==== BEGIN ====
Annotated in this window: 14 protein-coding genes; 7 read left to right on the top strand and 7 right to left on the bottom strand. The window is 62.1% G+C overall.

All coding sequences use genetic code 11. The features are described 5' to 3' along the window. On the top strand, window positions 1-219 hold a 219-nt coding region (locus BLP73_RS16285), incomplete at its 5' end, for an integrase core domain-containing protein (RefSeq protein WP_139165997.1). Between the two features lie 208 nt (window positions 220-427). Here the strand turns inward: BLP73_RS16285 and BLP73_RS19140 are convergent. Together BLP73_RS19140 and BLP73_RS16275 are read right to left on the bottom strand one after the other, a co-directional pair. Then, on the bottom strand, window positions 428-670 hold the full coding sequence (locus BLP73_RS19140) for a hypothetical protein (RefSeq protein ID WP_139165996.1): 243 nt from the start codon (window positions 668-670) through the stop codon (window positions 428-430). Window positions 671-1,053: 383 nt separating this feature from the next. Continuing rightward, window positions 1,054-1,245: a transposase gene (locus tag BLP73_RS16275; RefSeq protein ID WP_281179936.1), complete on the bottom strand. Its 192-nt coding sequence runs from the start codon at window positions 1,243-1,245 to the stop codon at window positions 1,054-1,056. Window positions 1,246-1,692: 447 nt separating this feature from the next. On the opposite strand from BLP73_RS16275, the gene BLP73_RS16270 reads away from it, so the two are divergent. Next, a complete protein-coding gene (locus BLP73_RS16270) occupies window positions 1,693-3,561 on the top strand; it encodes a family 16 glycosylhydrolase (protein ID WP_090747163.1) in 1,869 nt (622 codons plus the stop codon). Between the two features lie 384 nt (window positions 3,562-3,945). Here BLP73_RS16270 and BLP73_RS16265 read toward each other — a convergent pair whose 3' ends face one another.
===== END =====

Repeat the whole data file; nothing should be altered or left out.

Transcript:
Annotated in this window: 14 protein-coding genes; 7 read left to right on the top strand and 7 right to left on the bottom strand. The window is 62.1% G+C overall.

All coding sequences use genetic code 11. The features are described 5' to 3' along the window. On the top strand, window positions 1-219 hold a 219-nt coding region (locus BLP73_RS16285), incomplete at its 5' end, for an integrase core domain-containing protein (RefSeq protein WP_139165997.1). Between the two features lie 208 nt (window positions 220-427). Here the strand turns inward: BLP73_RS16285 and BLP73_RS19140 are convergent. Together BLP73_RS19140 and BLP73_RS16275 are read right to left on the bottom strand one after the other, a co-directional pair. Then, on the bottom strand, window positions 428-670 hold the full coding sequence (locus BLP73_RS19140) for a hypothetical protein (RefSeq protein ID WP_139165996.1): 243 nt from the start codon (window positions 668-670) through the stop codon (window positions 428-430). Window positions 671-1,053: 383 nt separating this feature from the next. Continuing rightward, window positions 1,054-1,245: a transposase gene (locus tag BLP73_RS16275; RefSeq protein ID WP_281179936.1), complete on the bottom strand. Its 192-nt coding sequence runs from the start codon at window positions 1,243-1,245 to the stop codon at window positions 1,054-1,056. Window positions 1,246-1,692: 447 nt separating this feature from the next. On the opposite strand from BLP73_RS16275, the gene BLP73_RS16270 reads away from it, so the two are divergent. Next, a complete protein-coding gene (locus BLP73_RS16270) occupies window positions 1,693-3,561 on the top strand; it encodes a family 16 glycosylhydrolase (protein ID WP_090747163.1) in 1,869 nt (622 codons plus the stop codon). Between the two features lie 384 nt (window positions 3,562-3,945). Here BLP73_RS16270 and BLP73_RS16265 read toward each other — a convergent pair whose 3' ends face one another.